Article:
Twice the size of Luxembourg - one of the world's biggest icebergs gets ready to break away

Twice the size of Luxembourg - one of the world's biggest icebergs gets ready to break away
By Catherine Hardy with BBC
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At twice the size of the European country, experts estimate global sea levels could rise by as much as 10 cm if the Larsen C ice shelf were to break away into the South Atlantic.

Frexit fears

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The UK’s exit from the EU – known in familiar terms as Brexit – is not the only significant global separation experts are preoccupied with.

A Frexit – or Frozen Exit – is threatening to change the face of Antarctica for ever.

The breakaway

Larsen C is the most northern major ice shelf in Antarctica.

A long-running rift widened sharply in December.

Now, only a 20 kilometre-wide rift of ice is keeping a 5,000 sq km block from floating off (or “calving”, to give it the scientific term) into the South Atlantic.

A Delaware-sized iceberg may be months away from breaking off Antarctica https://t.co/7OHwgROQdMpic.twitter.com/5Am96zJ6Jh

— Huffington Post (@HuffingtonPost) January 6, 2017

Giant iceberg poised to break off from Antarctic shelf https://t.co/iHmAzgwdXp

— Natan Chandra Rai (@ultimate_source) January 6, 2017

Researchers have been watching the growing gulf for many years.

The Larsen A ice shelf broke away in 1995.

The Larsen B shelf collapsed in 2002.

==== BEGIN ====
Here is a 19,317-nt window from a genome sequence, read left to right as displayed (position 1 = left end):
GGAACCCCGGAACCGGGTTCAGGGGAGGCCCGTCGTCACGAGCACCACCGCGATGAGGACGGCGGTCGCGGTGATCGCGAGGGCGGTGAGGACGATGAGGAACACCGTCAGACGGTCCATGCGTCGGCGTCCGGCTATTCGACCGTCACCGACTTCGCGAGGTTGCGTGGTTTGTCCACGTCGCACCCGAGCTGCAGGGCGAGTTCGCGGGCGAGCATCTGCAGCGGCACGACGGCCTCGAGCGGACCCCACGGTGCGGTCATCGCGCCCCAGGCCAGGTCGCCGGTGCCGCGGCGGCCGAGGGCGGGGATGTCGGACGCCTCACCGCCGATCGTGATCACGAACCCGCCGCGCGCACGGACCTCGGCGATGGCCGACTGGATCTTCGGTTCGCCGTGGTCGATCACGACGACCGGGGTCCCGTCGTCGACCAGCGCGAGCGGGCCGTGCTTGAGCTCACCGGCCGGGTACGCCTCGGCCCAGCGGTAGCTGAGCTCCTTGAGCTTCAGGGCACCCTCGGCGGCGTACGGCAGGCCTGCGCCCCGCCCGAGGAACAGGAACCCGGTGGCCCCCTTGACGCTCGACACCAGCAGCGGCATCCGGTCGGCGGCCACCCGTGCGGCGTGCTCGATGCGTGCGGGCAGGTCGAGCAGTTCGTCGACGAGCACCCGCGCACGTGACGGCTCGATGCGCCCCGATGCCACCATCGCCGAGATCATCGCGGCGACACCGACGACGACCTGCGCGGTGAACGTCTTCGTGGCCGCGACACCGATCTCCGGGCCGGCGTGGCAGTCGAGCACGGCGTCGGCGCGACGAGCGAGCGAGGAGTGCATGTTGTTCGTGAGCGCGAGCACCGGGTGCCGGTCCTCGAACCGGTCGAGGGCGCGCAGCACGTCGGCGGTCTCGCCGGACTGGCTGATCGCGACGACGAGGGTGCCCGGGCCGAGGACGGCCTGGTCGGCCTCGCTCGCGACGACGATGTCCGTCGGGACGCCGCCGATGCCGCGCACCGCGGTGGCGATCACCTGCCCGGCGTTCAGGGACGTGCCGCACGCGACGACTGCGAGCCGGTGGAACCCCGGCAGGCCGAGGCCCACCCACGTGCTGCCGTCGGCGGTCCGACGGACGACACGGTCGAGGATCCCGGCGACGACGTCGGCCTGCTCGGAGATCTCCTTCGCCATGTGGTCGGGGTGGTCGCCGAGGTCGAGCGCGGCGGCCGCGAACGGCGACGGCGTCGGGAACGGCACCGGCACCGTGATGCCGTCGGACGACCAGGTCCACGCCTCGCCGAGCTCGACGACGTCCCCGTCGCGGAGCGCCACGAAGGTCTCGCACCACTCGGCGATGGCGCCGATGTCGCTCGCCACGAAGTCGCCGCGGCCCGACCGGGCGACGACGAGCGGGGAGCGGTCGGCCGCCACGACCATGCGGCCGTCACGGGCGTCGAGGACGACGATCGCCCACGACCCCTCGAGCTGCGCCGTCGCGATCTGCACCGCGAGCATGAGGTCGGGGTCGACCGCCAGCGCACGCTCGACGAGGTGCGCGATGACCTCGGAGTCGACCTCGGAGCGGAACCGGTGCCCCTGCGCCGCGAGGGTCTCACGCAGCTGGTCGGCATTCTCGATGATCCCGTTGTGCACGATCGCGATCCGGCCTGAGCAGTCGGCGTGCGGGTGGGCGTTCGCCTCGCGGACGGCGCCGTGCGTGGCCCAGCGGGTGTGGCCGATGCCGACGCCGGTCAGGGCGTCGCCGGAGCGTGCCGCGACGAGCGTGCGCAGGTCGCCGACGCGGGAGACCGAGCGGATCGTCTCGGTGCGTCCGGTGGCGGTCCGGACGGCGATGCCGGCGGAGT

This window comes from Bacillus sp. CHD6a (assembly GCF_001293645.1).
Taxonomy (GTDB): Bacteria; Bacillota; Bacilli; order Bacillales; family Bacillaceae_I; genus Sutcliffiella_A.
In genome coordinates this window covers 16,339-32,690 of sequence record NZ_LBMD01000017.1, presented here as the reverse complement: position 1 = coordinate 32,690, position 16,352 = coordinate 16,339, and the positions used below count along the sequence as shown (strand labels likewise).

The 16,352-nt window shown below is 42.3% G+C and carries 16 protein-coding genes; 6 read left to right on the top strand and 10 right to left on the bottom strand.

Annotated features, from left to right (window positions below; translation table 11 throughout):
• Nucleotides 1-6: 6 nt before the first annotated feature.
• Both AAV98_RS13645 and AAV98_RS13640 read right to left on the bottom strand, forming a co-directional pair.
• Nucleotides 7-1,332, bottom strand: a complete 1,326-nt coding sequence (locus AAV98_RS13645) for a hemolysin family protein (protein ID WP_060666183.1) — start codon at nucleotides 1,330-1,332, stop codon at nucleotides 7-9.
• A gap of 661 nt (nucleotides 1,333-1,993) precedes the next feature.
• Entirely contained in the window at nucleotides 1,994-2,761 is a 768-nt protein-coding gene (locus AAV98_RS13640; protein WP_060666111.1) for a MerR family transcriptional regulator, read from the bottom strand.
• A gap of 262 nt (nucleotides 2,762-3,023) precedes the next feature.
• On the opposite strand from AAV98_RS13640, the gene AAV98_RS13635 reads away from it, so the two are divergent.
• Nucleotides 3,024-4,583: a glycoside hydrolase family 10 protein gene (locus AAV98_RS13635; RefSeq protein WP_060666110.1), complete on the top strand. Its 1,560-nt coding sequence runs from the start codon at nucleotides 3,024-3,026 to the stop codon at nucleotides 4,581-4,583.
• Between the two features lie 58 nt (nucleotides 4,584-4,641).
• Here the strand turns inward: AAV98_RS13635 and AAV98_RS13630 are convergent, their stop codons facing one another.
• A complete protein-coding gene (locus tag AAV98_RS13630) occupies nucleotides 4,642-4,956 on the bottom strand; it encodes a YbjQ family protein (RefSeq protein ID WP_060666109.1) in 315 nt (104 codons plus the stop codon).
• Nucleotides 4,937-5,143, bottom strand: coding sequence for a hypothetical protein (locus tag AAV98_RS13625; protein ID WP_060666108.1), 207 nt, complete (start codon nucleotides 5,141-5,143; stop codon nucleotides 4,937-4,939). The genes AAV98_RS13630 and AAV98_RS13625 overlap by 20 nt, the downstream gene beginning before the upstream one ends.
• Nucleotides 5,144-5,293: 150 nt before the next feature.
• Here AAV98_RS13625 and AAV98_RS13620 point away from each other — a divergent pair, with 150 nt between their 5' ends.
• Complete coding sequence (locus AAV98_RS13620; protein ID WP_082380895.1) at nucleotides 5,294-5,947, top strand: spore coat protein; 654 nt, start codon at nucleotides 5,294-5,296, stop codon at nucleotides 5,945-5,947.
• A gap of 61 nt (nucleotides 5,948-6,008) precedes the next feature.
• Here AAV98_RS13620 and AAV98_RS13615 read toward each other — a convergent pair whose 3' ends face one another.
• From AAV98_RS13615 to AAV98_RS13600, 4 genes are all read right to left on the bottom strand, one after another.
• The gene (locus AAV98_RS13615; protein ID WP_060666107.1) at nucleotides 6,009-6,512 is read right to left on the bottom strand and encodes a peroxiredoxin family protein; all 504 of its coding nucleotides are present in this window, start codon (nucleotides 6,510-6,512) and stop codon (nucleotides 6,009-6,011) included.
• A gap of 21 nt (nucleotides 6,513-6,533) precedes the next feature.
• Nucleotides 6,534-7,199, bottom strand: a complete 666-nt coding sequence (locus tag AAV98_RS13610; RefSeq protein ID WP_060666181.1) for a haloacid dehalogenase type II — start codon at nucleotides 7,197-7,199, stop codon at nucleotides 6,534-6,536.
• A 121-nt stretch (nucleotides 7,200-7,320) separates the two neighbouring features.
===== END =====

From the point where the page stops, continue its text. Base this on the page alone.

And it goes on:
In numbers: the Larsen C ice shelf

Giant #iceberg break-off in #Antarctica, one of the largest 10 break-offs recorded set to change Antarctic l'scape. https://t.co/ba6ZZrU1j8pic.twitter.com/AjGsP95oqN

— RajeshDaniel (@Rajesh_SEI) January 6, 2017

  • 350 metres thick
  • 5,000 sq km (surface area of breakaway piece)
  • 20 km (the width of the rift)

A post-Frexit world

Experts are not sure what will happen if the giant section of ice breaks away from the Larsen C shelf.

At an estimated 5,000 sq kilometres, the break-off will form one of the top-ten biggest icebergs ever recorded in the world.

It would be twice the size of Luxembourg (2,586 square kilometres).

It is also estimated that if all the ice that the Larsen C shelf currently holds back were to enter the sea, global levels would rise by 10 cm.

A frozen conflict

NEWS! Iceberg insists it can thrive on its own after winning referendum to leave Antarctica https://t.co/hK9lNmsEW8pic.twitter.com/CXj4nhUkhF

— News Thump (@newsthump) January 6, 2017

Read more about the Larsen C ice shelf at Project Midas here

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